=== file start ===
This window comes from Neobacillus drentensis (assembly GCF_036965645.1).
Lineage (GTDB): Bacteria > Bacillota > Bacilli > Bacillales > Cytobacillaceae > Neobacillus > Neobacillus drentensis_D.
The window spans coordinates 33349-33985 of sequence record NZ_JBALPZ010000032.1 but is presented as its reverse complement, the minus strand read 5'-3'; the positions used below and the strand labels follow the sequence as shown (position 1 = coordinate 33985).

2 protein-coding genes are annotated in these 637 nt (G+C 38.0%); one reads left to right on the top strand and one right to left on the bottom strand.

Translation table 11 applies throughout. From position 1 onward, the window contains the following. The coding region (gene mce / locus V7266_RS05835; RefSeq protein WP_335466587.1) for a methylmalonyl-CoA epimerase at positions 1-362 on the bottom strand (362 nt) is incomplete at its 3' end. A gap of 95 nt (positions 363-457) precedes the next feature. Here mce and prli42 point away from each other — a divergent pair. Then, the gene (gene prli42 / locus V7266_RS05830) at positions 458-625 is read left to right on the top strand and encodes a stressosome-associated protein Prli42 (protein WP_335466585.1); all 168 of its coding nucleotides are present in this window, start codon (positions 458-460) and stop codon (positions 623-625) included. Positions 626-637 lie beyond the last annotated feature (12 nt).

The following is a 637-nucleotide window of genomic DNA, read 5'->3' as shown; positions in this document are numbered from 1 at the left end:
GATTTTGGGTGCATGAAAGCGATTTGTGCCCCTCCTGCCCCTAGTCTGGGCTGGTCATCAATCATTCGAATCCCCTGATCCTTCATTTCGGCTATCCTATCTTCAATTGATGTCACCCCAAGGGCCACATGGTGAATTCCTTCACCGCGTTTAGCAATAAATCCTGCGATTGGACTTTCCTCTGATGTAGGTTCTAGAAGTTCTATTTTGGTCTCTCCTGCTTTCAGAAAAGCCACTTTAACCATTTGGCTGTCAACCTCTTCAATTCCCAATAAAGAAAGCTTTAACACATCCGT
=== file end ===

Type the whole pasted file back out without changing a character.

This window comes from Neobacillus drentensis (assembly GCF_036965645.1).
Lineage (GTDB): Bacteria > Bacillota > Bacilli > Bacillales > Cytobacillaceae > Neobacillus > Neobacillus drentensis_D.
The window spans coordinates 33349-33985 of sequence record NZ_JBALPZ010000032.1 but is presented as its reverse complement, the minus strand read 5'-3'; the positions used below and the strand labels follow the sequence as shown (position 1 = coordinate 33985).

2 protein-coding genes are annotated in these 637 nt (G+C 38.0%); one reads left to right on the top strand and one right to left on the bottom strand.

Translation table 11 applies throughout. From position 1 onward, the window contains the following. The coding region (gene mce / locus V7266_RS05835; RefSeq protein WP_335466587.1) for a methylmalonyl-CoA epimerase at positions 1-362 on the bottom strand (362 nt) is incomplete at its 3' end. A gap of 95 nt (positions 363-457) precedes the next feature. Here mce and prli42 point away from each other — a divergent pair. Then, the gene (gene prli42 / locus V7266_RS05830) at positions 458-625 is read left to right on the top strand and encodes a stressosome-associated protein Prli42 (protein WP_335466585.1); all 168 of its coding nucleotides are present in this window, start codon (positions 458-460) and stop codon (positions 623-625) included. Positions 626-637 lie beyond the last annotated feature (12 nt).

The following is a 637-nucleotide window of genomic DNA, read 5'->3' as shown; positions in this document are numbered from 1 at the left end:
GATTTTGGGTGCATGAAAGCGATTTGTGCCCCTCCTGCCCCTAGTCTGGGCTGGTCATCAATCATTCGAATCCCCTGATCCTTCATTTCGGCTATCCTATCTTCAATTGATGTCACCCCAAGGGCCACATGGTGAATTCCTTCACCGCGTTTAGCAATAAATCCTGCGATTGGACTTTCCTCTGATGTAGGTTCTAGAAGTTCTATTTTGGTCTCTCCTGCTTTCAGAAAAGCCACTTTAACCATTTGGCTGTCAACCTCTTCAATTCCCAATAAAGAAAGCTTTAACACATCCGT